Sitting under scripture is different though. In this approach we put aside our theological leanings and biases and ask God to open our hearts to truly understand what He is saying, even if it contradicts our theology! The obvious advantage to this method of reading scripture is that we have more chance of hearing God this way. Why you may ask? The reason is because we have not already decided the meaning of the passage by our own biases and prejudices and therefore we are more open to hearing God.

I sometimes read theological debates on line. One of the problems with theological debates can be we look for our “proof” verse to support our viewpoint and then we wade into the argument saying that we are right and everyone who has an alternative view is wrong. Sadly the arguments don’t just stop at saying someone is wrong but can generate into accusing fellow believers of not being real or genuine Christians!

This to me illustrates the problems that can occur when we come to scripture and bring our theological biases and decide in advance what a passage means. Naturally our interpretation is 100% right and anyone who disagrees is obviously wrong. Very wrong!

I have to be honest and say that I myself have done this and it can stop one from fully engaging with scripture. I guess though it is a safe way to read the Bible because if we come to it in a spirit of humbleness and openness there is always the risk that God might show us that we are wrong in a particular area. We then might have to change our viewpoint and completely rethink our theology in that area or maybe in many areas!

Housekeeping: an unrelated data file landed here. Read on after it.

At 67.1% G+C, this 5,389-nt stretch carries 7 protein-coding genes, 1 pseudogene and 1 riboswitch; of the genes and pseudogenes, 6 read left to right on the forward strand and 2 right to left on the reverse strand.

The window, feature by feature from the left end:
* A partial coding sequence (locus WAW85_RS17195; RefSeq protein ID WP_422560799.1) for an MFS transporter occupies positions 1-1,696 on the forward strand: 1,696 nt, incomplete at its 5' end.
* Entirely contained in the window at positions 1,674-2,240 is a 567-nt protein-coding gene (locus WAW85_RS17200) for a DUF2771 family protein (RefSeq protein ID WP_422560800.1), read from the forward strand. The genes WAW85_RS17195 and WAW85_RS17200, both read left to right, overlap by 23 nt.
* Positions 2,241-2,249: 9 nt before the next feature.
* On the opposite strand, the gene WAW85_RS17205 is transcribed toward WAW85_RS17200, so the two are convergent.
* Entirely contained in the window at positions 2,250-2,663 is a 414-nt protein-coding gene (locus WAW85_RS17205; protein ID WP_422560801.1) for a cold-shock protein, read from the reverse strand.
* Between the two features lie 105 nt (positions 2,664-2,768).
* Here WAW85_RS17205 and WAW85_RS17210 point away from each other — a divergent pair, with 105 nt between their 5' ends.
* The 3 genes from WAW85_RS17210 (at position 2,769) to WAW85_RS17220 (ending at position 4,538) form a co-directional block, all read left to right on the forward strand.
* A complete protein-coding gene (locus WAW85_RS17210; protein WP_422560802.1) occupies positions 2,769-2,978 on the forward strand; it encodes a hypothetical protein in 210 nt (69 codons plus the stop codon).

Reading Whole Books of the Bible

Permit me to ask you a question? Do you ever sit down and read whole books of the Bible straight through?

There are of course many different ways in which we can read the Bible e.g. a chapter at a time or a section of the scriptures each day. Some people like to focus on one particular verse and meditate on that. Whilst others might like to study a theme e.g. love and focus on verses in which that is mentioned.

Over the last few months I have increasingly become convinced of the importance of reading through whole books of the Bible and when possible doing this at one sitting.

You might be someone who, as mentioned above, prefers to study a chapter at a time. My suggestion to you would be to read the whole book through a few times before you start your study to get an overall high level view of the book. For example if you decide to undertake an in depth study of 1 Peter read it through every day for a week before you commence your study.

If we take the New Testament letters, they were written to either churches or individuals and often address specific problems that were being faced. By reading straight through the letter at one sitting we can get a feel of the whole letter. It is very unlikely that the original recipients of the letters would not have listened to the letter being read straight through.

When we read a book straight through it is harder to take verses out of context and apply a meaning to them that was not the original intention of the author. We see the context in which these verses were written and how they form part of the narrative of the book.

If someone writes me a letter (or email) I would not read half of it today and the other half tomorrow. So why would I not apply this to my Bible reading?

I know not everyone finds it easy to sit down and read. I am not an avid reader myself but if I find an enjoyable novel then it’s no problem for me to read 50 pages at one sitting. If I can do this with a novel why should I not do this with my Bible reading?

For anyone who has never read straight through a book in the Bible at one setting there are plenty that can be read in about 20 minutes, e.g. Galatians or Ephesians.

Why not make it your ambition to try and read straight through individual books of the Bible and see how it enhances your reading of scripture.